New Zealand Lions mane, which should really be called NZ Coral tooth, growing in the fruiting room of the first Oak and Spore farm.
Growing Lions Mane in New Zealand
Growing mushrooms in New Zealand (NZ) can be an exciting and rewarding way to create your own wholesome food from your own garden, garage, or kitchen counter. But it might not be quite as easy as your think. It's not that the process of growing the mushrooms is challenging (sometimes it is, but that's a story for later) it's that we don't really have a large selection of edible mushrooms we are able to grow!
I get asked almost every week, "Do you have Lions Mane?" (Hericium erinaceus) and I always answer - No - but, we do have something that's often called NZ Lions mane...
While countries like the Unites Starts have an abundance of different mushroom species able to be cultivated, NZ has a somewhat smaller selection. Quite possibly the smallest selection in the world. Even with the hard hand being dealt to the local growers, the industry is still alive and vibrant, with small-scale farmers and entrepreneurs making their mark on different parts of the industry.
The challenge for New Zealand Mushroom Growers
New Zealand is geographically isolated. Isolated enough that our flora and fauna have had a very long time to evolve into something unique. to protect this uniqueness, the NZ government brought into force the Hazardous Substances and New Organisms Act 1996, or the HSNO Act for short. The HSNO Act set a series of boundaries on what's an acceptable species in NZ, and what's not. This act is designed to protect the native flora and fauna of NZ, to ensure nothing in introduced into NZ that could potentially harm the native ecosystem. But how does the HSNO Act stop small mushroom farmers doing their thing? Let's take a look at a piece from inside the Act.
2A Meaning of term new organism
(1)A new organism is—
(a)an organism belonging to a species that was not present in New Zealand immediately before 29 July 1998:
As you can see from above, and organism which wasn't here prior to 1998, is deemed a new organism. If it's a new organism, you cannot import or grow it without an approval process conducted by the Environmental Protection Agency. For the true Lions mane to be grown in NZ, there would need to be evidence it existed here prior to 1996, which at the time of writing this article I am unaware any evidence exists. Because of this piece of legislation, it means that true Lions Mane can never be imported into NZ, and therefore, never grown in NZ.
What that does mean is that the few types of mushroom which had already been imported into NZ prior to 1996, the Italian Oyster and the Pink Oyster, where able to stay in the country. And lucky for us, these are some of the species primarily produces by small scale growers here.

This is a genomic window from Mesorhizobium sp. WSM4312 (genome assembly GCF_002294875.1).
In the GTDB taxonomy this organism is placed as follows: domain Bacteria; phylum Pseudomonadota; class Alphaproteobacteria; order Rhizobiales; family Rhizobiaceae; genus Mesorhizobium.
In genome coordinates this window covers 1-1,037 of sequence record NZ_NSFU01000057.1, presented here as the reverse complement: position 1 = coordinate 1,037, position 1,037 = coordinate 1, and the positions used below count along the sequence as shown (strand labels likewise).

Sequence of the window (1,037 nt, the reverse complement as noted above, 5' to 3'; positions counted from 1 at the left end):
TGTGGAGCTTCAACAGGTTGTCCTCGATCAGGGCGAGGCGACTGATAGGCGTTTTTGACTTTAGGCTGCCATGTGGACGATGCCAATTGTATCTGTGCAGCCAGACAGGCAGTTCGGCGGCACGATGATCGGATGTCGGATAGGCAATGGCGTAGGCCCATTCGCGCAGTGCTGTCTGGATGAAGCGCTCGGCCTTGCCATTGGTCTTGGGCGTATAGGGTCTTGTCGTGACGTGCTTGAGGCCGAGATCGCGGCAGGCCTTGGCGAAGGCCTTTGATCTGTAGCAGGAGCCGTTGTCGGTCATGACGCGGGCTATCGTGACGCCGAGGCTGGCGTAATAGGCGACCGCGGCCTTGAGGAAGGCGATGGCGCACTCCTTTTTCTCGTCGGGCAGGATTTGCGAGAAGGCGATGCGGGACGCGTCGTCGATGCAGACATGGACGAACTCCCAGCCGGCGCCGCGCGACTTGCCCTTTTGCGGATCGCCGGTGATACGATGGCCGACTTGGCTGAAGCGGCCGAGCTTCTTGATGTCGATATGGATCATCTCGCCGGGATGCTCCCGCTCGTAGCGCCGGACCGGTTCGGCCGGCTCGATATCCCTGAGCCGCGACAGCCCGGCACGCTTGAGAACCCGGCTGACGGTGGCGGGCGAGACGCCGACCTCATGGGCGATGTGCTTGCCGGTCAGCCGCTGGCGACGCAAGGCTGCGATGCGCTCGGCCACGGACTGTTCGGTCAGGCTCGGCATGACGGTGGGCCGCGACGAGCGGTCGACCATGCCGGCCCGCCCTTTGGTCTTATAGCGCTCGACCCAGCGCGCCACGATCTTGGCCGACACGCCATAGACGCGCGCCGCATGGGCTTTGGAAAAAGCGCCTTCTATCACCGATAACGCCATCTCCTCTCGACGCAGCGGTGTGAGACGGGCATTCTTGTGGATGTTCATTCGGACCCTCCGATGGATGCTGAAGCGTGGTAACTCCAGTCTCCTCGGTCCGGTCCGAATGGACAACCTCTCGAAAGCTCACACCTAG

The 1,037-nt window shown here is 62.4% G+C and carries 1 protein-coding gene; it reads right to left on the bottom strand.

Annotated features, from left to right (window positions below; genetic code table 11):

Knowing now that Lions mane most likely wasn't in NZ prior to 1996, and that it's unable to be imported due to the HASO Act, you will understand why you never see fresh Lions mane for sale anywhere. New Zealand does have a dirty little secret though, because of the popularity of Lions mane, people have taken to calling one of our native mushrooms NZ Lions mane.
The story of Pekepeke Kiore
Pekepeke kiore (also know as Coral tooth, also known as Hericium coralloides, also known as Hericium novae-zealandiae) is an endemic species found in our native forests. It is a slower growing mushroom, they needs to be grown under high humidity at all times, otherwise its tendrils dry out. I believe this species was thought to be identical to Hericium coralloides found overseas, which is also named Coral Tooth. But under further genetic testing, was found to be it's own species, or Hericium novae-zealandiae. You can see evidence of this on the Landcare Research database entries linked at the bottom.
This species has becomes know locally as the New Zealand Lions mane. In reality, it should be called the NZ Coral tooth. I believe the reason it's not, (it's the same reason we called the Phoenix oyster the Italian oyster here at our farm) is that NZ Lions mane simply sounds better than NZ Coral tooth.
Additionally, I have never seen any evidence our Hericium novae-zelandiae contains the same compounds that make Hericium erinaceus such a powerful medicinal fungi. It's safe to assume it doesn't, until proven otherwise.
The long and short
So to get to the bottom of it all. New Zealand doesn't have the true Lions mane species, and in all likely-hood will never have the true Lions mane, but we have what people though was Coral tooth, but isn't really Coral tooth, but people call it NZ Lions mane, when it should be called NZ Coral tooth...
Or Just Pekepeke will do.
Hericium coralloides - NOTE under comments for this entry it states "Records under this name refer to Hericium novae-zelanadiae or an undescribed species in the H. erinaceus complex [JAC]"
You can see an old entry in the Te Ara - Encyclopedia of New Zealand where it has it's incorrect classification as Hericium Coralloides